The power of the social-media crowd to really take on the system is wildly overstated. Limitless QE is the bigger problem.
It's been an exciting distraction while everyone is working from home but the actual ability of the Reddit mob to move markets, become a systemic risk or justify the absurd amount of column inches wasted on them (to which I am about to add) is about to fizzle out.
The power of the social-media crowd to really take on the system is wildly overstated, a point emphasized by JPMorgan Chase & Co. analysts. It’s a blip compared to what the world went through in March last year, as market volatility indicates.
A Storm in a Teacup
The Vix fear index has not even reached October's levels let alone March
The real issue here is the extraordinary amount of stimulus pumped in by central banks and governments to counteract the economic effects of the pandemic: It has to go somewhere, no matter how undeserving. Small wonder that it feeds through into asset prices in sometimes barely controllable ways. While the regulatory authorities play Whac-A-Mole on the GameStop phenomenon, it’s notable that the U.S. Federal Reserve has barely lifted an eyebrow. Their focus is on the bigger economic picture, not a localized dumpster fire.
Nonetheless, any investor short any stocks has had all the warnings they need and the Securities and Exchange Commission has moved swiftly. With Robinhood Markets Inc. — a leading platform for retail stock traders — able to raise $3.4 billion swiftly to sort out its collateral issues, the system is working.
Some hedge funds have lost money but none has gone out of business (yet). More important, we haven’t seen any clearing-house distress. Yes it’s been a bumpy ride, but with valuations overstretched anyway it’s no bad thing that “value at risk” — the assessment of how much risk is in a portfolio when all positions are netted out — has been dialed down as a result of the last few days’ gyrations. Hedge funds haven’t only been cutting their short exposure, they’ve been curbing their long risk as well, so leverage as a whole has been reduced.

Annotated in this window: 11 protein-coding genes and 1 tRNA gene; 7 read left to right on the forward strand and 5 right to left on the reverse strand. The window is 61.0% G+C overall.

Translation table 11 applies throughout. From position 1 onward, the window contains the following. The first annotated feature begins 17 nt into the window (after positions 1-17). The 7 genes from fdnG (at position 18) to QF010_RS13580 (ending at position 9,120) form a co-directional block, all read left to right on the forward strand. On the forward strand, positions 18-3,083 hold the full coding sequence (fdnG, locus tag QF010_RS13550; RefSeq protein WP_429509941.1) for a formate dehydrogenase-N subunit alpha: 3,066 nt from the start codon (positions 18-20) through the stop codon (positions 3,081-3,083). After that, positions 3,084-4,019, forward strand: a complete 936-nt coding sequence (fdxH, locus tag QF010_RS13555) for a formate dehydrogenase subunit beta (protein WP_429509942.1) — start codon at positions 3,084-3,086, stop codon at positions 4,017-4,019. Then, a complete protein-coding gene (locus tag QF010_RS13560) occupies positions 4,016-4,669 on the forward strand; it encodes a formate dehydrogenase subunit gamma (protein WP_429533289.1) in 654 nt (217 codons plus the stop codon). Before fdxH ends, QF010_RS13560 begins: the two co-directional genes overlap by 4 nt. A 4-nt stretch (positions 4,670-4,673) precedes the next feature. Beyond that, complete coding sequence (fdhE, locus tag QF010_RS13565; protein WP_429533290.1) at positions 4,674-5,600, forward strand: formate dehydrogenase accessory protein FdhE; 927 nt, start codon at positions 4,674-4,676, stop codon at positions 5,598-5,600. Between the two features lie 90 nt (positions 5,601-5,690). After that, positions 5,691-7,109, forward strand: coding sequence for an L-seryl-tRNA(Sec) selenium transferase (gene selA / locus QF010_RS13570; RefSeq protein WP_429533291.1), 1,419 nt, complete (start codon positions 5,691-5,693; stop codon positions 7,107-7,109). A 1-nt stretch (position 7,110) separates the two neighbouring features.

Not even 2% of the $43 trillion U.S. equity market is accounted for by short sales, and I’d wager it has reduced substantially after a healthy shakeout of squeezable shorts from hedge funds caught napping. Volatility rose in U.S. stock markets but that hasn’t been mirrored elsewhere. Currencies, bonds and European equities are all relatively becalmed. Jim Reid, Deutsche Bank AG’s macro strategist, says just three of the 43 asset classes he monitors moved more than 5% last month, the least since November 2019.
All Else Is Calm
Neither currency, bond or European stock vol has been perturbed
Source: Bloomberg, ICE BoA, Deutsche Bank
U.S. small-cap stocks are much easier to access and are more retail-driven than most other international equity markets but so far the Reddit phenomenon hasn't travelled well. Despite some fears about a squeeze on silver, this doesn't really bear much scrutiny. Sustaining gains over $30 a troy ounce seems to be a struggle, as my Bloomberg colleagues David Fickling and Eddie van der Walt have written. A margin raise by the CME, the world’s largest exchange, seems to have ended the party.
Several investment banks and hedge funds were already bullish on silver, with analysts from Goldman Sachs Group Inc. calling it their “preferred precious metal.” But that favorable outlook is due largely to an earlier expected end to the pandemic and massive stimulus contributing to a weaker dollar (which tends to benefit commodities), rather than any discernable short base that can be squeezed. The Reddit crowd shouldn’t be in the frame for this and it seems other hedge funds may be riding on retail coattails. The excitement appears to be fading as the biggest hullabaloo this week is some favored crypto plays unwinding, including Dogecoin.
The financial system is far from perfect, which is why short-selling hedge funds have proliferated as a necessary disinfectant. But stability isn’t in danger — unless you think, like me, that trillions of dollars of quantitative easing are the real risk out there.
This column does not necessarily reflect the opinion of the editorial board or Bloomberg LP and its owners.